(J Forensic Odontostomatol 2008;26:39-43)

Cheiloscopy as an adjunct to forensic identification: A study of 600 individuals

J. Augustine, S.R. Bapande, J.V. Tupkari

Cheiloscopy deals with examination of system of furrows on the red part of human lips. The present study was undertaken to classify lip prints, study their variations, determine the most common pattern in the study population, evaluate differences in lip prints between males and females and between different age groups, ascertain whether there is any hereditary pattern and thereby investigate their potential role in personal identification. Lip prints of 600 individuals, including 52 families, of ages ranging from 3 to 83 years were obtained using lipstick and two kinds of adhesive tape. The lip prints were analyzed using Adobe® Photoshop® software and classified according to Tsuchihashi classification. Patterns of lip prints occurred in diverse combinations. The patterns were similar between males and females and varied among different age groups. Some hereditary resemblance was observed between parents and offspring. Lip prints have a good potential for use in criminal investigations. They have been used only occasionally despite their frequent occurrence at crime scenes. A place for cheiloscopy is recommended within the scope of forensic odontostomatology, along with other means of forensic identification

(J Forensic Odontostomatol 2008;26:44-52)

Are dental indexes useful in sex assessment?

A.B. Acharya, S. Mainali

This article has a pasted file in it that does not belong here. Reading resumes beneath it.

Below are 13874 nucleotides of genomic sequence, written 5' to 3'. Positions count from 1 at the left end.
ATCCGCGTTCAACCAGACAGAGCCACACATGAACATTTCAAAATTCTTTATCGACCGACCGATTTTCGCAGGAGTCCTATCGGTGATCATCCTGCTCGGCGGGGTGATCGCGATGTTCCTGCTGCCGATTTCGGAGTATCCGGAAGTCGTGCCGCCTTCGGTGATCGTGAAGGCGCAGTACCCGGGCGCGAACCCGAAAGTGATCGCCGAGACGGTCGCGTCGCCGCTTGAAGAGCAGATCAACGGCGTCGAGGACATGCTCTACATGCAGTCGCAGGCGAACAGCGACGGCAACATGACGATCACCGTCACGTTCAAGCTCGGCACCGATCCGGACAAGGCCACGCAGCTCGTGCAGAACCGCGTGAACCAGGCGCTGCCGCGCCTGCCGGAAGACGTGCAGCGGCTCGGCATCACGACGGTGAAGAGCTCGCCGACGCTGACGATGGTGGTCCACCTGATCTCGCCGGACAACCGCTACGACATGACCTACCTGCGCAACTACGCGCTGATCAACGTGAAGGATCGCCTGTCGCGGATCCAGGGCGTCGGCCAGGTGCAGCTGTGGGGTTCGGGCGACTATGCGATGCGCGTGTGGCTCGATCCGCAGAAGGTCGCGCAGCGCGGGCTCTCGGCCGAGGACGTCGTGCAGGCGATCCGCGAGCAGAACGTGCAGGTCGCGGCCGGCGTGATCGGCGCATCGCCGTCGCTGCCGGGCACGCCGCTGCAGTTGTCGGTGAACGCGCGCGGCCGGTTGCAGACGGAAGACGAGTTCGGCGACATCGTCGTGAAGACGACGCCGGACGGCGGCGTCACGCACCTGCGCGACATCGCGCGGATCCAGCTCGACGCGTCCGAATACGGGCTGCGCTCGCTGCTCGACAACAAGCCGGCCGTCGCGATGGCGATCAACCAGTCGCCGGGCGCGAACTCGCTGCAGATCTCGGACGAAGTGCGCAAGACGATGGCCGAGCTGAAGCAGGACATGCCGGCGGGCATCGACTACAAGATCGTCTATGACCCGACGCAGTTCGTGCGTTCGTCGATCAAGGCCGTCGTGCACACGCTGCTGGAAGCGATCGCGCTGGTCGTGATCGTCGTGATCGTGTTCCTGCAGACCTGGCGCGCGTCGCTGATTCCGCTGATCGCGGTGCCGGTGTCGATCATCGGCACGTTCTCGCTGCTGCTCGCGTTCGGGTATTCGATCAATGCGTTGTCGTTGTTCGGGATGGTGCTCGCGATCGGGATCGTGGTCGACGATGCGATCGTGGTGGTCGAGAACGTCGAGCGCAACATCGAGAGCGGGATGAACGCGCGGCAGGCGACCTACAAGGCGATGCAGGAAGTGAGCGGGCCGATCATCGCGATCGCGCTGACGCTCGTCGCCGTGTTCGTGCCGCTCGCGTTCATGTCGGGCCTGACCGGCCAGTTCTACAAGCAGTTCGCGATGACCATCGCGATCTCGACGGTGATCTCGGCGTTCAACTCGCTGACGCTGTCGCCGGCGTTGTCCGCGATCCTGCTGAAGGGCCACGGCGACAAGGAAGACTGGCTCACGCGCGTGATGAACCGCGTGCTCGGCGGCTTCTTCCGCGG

This study describes sexual dimorphism in dental indexes derived from the permanent dentition. Three dental indices⎯‘crown area,’ ‘crown module’ and ‘crown index’⎯were calculated from the buccolingual (BL) and mesiodistal (MD) measurements of 123 permanent dentitions (58 females and 65 males) belonging to young Nepalese adults (age-range 19–28 years). Sex differences in the dental indexes were assessed using univariate and multivariate statistics and compared to that of linear measurements reported previously on the same sample. Univariate sex dimorphism exhibited by crown area and crown module was similar to that of linear measurements whereas crown index displayed marked variation. The unusual results shown by the latter is explained as the result of it not being a representation of tooth size per se; rather, crown index is an expression of the difference between BL and MD dimensions and may be better suited as an indicator of tooth ‘shape’. Stepwise discriminant analyses undertaken for the indices gave moderate to high accuracy rates in sexing (69.8–81.1%). However, this is lower to the classification accuracy reported for linear measurements. Therefore, it is concluded that dental indexes have no added utility in forensic sex assessment